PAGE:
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Our experience with flying radiometers was a dozen or so years ago. The Windsat project was developed by the Naval Research Center and launched in 2003 aboard a Titan II rocket as the primary payload of the Coriolis mission.2

The Windsat satellite runs around the planet in a more-or-less polar orbit at 830 km and is in a “Sun Synchronous Orbit” which means that her flight is tuned for maximum sunlight on the Earth, except for ‘eclipse season’ which occurs a little less than a quarter of a year. It takes the spacecraft just about 100 minutes to go 25,000 miles, which is a 16,000 miles per hour clip. Meanwhile, she’s spinning around once every 2 seconds.

By scanning the surface of the earth as it rotates under her, Windsat can image 83% of the Earth’s surface in one day. To get the remaining patches, a full four days are necessary (see Figure 4). A “swath” of 1400 km is imaged on each path, and the images are merged over multiple passes.3


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Figure 4

Our work was on the EMC review of the spacecraft design during Preliminary Design Review (PDR). In addition to the normal EMC stuff (antenna coupling predictions, test specification writing) we were to take a look at system noise calculations.

Receiver performance is limited by the amount of self-generated noise in the receiver electronics. This is due to the kTB thermal noise caused by the electronics bumping around, which is proportional to the physical temperature of the device. So, it is customary to rate communications receiver sensitivity in terms of noise temperature, which is related to noise figure.

Noise figure and noise temperature are related where:

NF (dB) = 10Log[(TNoiseK/ TRefK) + 1]

Where TRef is a reference temperature, typically 290K (around 17°C).

The lower the noise temperature/figure, the lower a signal the system can measure. At absolute zero, theoretically, the noise figure goes to zero.

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As you might imagine, the wind whipping on the surface of the planet some 500 miles away doesn’t throw off much radiation energy.  To gather those RF whispers, the receivers are super sensitive. Control of noise figure is paramount. To give an idea of the miniscule amount of radiation that is made by the wind, a glance at the specifications for the receiver noise temperatures is interesting. For each of the bands, stretching from 6.8 GHz to 37 GHz, the specified noise temperature is less than 0.2K, zero K being as low as you can go.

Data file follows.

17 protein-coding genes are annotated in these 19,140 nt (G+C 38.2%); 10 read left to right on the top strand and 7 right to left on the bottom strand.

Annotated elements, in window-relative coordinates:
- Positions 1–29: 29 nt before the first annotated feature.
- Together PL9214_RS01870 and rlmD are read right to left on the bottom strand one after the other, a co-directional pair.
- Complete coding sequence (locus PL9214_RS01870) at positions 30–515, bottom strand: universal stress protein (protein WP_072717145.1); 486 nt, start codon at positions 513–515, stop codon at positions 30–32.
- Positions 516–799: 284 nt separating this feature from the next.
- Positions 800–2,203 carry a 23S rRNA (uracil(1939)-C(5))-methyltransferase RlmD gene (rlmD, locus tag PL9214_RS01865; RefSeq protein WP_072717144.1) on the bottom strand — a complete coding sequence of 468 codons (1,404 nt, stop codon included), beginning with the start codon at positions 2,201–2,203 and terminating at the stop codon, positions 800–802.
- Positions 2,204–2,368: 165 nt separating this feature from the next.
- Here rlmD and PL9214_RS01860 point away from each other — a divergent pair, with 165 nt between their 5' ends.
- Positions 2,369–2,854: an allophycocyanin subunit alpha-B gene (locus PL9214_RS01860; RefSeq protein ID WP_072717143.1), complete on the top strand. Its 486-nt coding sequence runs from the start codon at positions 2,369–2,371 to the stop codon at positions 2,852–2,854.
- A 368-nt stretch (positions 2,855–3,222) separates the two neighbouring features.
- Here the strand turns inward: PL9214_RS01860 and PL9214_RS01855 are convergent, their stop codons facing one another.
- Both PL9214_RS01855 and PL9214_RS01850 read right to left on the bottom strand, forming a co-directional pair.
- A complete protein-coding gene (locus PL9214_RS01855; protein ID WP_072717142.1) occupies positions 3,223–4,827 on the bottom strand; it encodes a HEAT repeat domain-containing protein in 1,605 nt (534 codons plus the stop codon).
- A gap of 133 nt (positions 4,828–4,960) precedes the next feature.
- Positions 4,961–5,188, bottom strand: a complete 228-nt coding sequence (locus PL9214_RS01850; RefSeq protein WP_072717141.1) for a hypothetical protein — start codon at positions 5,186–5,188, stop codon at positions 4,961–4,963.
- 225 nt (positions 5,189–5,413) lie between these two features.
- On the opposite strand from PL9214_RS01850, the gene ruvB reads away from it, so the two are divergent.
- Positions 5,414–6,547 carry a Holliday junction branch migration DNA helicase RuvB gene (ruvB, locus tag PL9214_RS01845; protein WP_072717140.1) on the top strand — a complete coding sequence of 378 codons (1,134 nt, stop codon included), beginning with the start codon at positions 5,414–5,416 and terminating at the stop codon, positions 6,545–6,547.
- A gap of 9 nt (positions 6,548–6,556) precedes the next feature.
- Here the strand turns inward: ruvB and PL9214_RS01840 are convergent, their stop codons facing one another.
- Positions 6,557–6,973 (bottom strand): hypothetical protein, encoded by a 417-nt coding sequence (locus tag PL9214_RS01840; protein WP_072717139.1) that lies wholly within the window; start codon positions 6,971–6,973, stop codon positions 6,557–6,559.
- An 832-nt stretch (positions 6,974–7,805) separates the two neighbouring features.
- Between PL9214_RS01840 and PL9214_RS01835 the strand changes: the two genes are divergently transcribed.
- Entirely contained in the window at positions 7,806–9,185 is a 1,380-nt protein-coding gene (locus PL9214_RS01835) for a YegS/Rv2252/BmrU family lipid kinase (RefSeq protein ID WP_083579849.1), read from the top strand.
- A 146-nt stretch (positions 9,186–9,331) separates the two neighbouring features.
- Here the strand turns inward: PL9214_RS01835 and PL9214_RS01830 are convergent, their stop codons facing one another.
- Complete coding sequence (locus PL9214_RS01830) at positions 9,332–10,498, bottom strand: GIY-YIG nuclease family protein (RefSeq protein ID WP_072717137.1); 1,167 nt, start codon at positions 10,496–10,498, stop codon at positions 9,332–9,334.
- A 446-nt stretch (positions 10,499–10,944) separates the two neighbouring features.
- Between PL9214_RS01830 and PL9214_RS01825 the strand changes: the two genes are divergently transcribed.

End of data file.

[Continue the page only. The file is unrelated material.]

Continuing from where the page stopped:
How low is 0.2K? Well, consider that a noise temperature of 0.2K is equivalent to a noise figure of 0.027 dB or 2.7 millibels.

When Norm was crunching the numbers on these calculations, on layers of legal pads, I was incredulous. Why carry the dB calculations out to three decimal points?

TBT, if you lose a part of a dB somewhere in a radiometer, your readings will be crushed.

With this fine precision, WindSat can measure the sea surface temperature with an accuracy of 0.5°C, wind speed with accuracy of ±2 m/s and wind direction with an accuracy of ±20°. Astonishing.

For EMC engineers, decibels are a little like sand, plentiful and cheap. If you lose or gain a handful here or there, it really doesn’t matter that much. But for radiometer engineers, dBs are like jewels: you watch every carat, even down to the millibel. favicon

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Windsat was originally designed to fly for three years. After 11 years, according to Windsat’s web page, “WindSat is operating normally.” Really cool.


  1. WindSat Preliminary Design Review, Naval Research Laboratory, 10 June 1998.
  3. “WindSat — Space Borne Remote Sensing of Ocean Surface Winds,“ Peter Gaiser, Mike Bettenhausen, Zorana Jelenak, Elizbeth Twarog, and Paul Chang, Naval Research Laboratory, Washington DC, NOAA/NESDIS, Camp Springs, MD, 8 February 2005.


author_violette-mike Mike Violette, P.E.
is President of Washington Labs and Director of American Certification Body. He can be reached at if you want to shoot the breeze.